Selected Discography

Just Strings
John Luther Adams & Lou Harrison
MicroFest Records M•F 7, 2015

Bill Alves
Guitars & Gamelan
MicroFest Records M•F 8, 2015

Ben Johnston
Ruminations—Settings of Rumi & Billie Holiday
MicroFest Records M•F 5, 2014

Harry Partch
Plectra & Percussion Dances
Bridge Records 9432 2014
2014 Grammy for Best Classical Compendium

Cold Blue Two
Larry PolanskyEskimo Lullaby
Cold Blue Music CB0036, 2012

Harry Partch
Bitter Music
Bridge Records 9349 A/B/C, 2011

William Kraft 
Cambria Records 1191, 2009

John Cage
45' For A Speaker
Tiger Barb Records, 2008

Por Gitaro 
Lou Harrison’s Suites for Tuned Guitars 
Mode Records, mode 195, 2008

Enclosure 8 
Harry Partch. Castor & Pollux w/dancers with Partch
Innova Records DVD, 2007

Russel Steinberg & Daniel Pearl 
Stories from My Favorite Planet, 2007

Music of Carlos Chavez. Vol. 4
Southwest Chamber Music - solo guitar works + string quartets
Cambria Records, 2006

Ear Gardens
American Festival of Microtonal Music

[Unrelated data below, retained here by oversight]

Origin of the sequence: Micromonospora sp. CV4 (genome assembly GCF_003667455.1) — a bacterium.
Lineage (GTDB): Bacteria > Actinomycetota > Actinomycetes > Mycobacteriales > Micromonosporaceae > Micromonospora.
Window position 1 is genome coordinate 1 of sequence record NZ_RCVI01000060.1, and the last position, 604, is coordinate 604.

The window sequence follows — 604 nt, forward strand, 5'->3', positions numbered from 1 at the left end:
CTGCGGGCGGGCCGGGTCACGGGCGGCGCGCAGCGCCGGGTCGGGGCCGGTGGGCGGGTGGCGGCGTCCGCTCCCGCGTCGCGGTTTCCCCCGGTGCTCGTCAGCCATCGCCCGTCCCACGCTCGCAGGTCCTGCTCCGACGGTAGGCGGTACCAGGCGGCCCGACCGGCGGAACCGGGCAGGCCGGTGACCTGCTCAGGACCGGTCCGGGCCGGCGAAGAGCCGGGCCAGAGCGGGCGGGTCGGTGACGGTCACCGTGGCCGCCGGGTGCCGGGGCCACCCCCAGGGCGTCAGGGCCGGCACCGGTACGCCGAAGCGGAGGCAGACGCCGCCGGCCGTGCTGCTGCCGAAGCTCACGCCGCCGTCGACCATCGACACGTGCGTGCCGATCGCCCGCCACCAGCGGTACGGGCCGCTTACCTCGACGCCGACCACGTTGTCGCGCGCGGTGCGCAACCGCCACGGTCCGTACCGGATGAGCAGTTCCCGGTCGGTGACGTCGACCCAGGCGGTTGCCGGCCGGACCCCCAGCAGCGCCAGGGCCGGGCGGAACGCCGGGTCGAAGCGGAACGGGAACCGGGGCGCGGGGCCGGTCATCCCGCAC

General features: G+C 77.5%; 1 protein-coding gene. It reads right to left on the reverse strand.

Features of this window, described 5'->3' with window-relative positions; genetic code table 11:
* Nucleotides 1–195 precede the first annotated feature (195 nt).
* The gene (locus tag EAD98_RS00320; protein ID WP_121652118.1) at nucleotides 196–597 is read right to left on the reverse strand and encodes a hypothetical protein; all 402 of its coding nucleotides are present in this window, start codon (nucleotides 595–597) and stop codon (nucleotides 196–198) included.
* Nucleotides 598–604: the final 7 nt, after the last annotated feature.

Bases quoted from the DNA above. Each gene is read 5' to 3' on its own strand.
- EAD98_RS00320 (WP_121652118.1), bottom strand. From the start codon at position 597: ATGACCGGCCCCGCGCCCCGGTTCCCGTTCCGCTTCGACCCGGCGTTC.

Music of Reinhard, Riley, Corner & Cage
Pitch Records P-200209, 2006

Music of Carlos Chavez. Vol. 3
Southwest Chamber Music
Cambria Records, 2005

Johnny Reinhard
Pitch Records P-2002-1, 2004

Just Guitars 
Music by Harrison, Partch, Riley & Scholtz & Schneider
Bridge Records Bridge 9132, 2003

 John Cage, Lou Harrison, Harry Partch 
Cambria Records - CAMBRIA 8806, 2000

Sasha Matson 
Range of Light
New Albion Records NA 092, 1997

Just West Coast 
Microtonal Music for Guitar & Harp
Bridge Records BCD 9041, 1993

Lou Harrison
Music for Guitar & Percussion Etcetera 
[Holland] KTC 1071, 1991

Sonic Voyage 
New Music for Guitar. 
El Maestro Records, 1981